Pupils: Holocaust 'most significant' event of 20th century

Survey also finds 35% of Israeli Jewish youth think they live in a racist society.

By ETGAR LEFKOVITS
January 25, 2009 23:55
1 minute read.
Pupils: Holocaust 'most significant' event of 20th century

holocaust 298.88. (photo credit: AP)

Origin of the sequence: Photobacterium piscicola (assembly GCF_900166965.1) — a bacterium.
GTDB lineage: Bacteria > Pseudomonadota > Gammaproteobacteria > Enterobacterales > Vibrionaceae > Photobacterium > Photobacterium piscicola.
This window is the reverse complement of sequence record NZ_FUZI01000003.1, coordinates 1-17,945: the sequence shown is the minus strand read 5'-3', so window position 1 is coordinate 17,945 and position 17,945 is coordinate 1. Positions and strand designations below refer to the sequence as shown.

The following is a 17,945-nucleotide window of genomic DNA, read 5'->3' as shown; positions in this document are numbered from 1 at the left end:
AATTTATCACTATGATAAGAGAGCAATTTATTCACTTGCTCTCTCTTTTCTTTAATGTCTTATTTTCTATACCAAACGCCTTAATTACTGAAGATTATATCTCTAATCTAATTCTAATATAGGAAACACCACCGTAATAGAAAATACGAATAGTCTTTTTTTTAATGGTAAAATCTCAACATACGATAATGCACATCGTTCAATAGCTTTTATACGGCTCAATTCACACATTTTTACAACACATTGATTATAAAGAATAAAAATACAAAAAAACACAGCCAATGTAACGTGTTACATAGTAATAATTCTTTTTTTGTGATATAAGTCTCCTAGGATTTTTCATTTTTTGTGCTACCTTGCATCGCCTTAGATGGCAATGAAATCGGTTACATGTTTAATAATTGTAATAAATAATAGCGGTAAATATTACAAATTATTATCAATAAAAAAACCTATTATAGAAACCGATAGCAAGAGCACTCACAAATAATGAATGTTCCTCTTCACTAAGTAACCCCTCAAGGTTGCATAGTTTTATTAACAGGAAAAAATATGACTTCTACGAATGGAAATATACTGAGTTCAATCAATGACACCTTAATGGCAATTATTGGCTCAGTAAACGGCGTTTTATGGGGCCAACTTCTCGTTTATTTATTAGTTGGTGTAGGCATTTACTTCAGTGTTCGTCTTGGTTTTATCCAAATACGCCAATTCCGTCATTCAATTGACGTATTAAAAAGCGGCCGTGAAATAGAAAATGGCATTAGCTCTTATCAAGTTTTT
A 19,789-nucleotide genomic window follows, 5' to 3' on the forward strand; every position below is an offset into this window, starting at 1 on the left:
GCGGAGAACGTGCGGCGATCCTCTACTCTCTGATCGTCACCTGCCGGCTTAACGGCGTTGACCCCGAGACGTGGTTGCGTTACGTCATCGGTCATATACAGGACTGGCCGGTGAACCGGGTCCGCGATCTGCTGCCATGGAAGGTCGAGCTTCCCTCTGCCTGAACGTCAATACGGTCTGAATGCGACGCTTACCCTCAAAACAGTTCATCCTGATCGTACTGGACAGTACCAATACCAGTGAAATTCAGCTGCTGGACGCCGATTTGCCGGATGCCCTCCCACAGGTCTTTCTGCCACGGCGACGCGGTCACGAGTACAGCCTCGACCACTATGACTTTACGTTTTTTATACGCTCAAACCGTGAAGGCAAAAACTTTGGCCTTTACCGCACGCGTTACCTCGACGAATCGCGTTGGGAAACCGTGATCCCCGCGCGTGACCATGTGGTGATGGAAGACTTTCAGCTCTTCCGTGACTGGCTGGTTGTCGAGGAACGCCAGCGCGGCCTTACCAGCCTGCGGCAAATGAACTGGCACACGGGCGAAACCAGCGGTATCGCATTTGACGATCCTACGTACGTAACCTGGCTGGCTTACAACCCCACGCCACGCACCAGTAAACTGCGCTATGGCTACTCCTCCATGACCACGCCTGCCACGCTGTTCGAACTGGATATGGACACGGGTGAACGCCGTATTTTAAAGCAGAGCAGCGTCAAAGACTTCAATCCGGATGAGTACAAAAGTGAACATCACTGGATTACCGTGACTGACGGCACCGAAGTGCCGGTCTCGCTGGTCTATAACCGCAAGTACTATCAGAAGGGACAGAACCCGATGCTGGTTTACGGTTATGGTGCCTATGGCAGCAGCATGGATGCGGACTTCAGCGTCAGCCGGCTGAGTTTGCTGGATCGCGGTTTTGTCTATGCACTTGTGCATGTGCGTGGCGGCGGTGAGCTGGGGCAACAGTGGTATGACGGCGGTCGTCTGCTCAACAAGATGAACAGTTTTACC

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The Holocaust was the most significant event of the last century, surpassing the subsequent establishment of the State of Israel, a survey of Israeli Jewish high school pupils released Sunday found. A total of 48 percent of Israeli pupils surveyed said that the Holocaust was the most significant event of the last century, compared to 42% who cited the establishment of the State of Israel, and 10% who listed other events, including the 2005 pullout from Gaza, according to the survey carried out by the Massuah Institute for the Study of the Holocaust ahead of International Holocaust Day. The poll also found that 35% of Israeli pupils think Israel is a racist society, with more youth in the periphery of the country - 41% - holding such a view, and fewer - 29% - in the center of the country. A total of 31% believe the country is tolerant. The results of the survey regarding racism in Israel are "the most worrying," said Aya Ben- Naftali, director-general of the Holocaust Institute. As in years past, the poll found that trips to the Nazi death camps in Poland are the best method of Holocaust education, even after a year when the number of these trips have decreased due to their costs. A total of 51% of the pupils polled said that trips to Poland were the most significant way to learn about the Holocaust, compared to 19% who cited seminars at Holocaust museums and 14% who said Holocaust movies and TV programs as well as the Internet. The survey found that the Holocaust has placed an indelible mark on Israeli society. While 76% of the young respondents said that they had no familial or biological connection to the Holocaust, nearly 60% of them said that they discussed the topic at their homes with their family members. The survey, which was carried out over the last three months among 513 pupils in 14 schools across the country, did not cite a margin of error.

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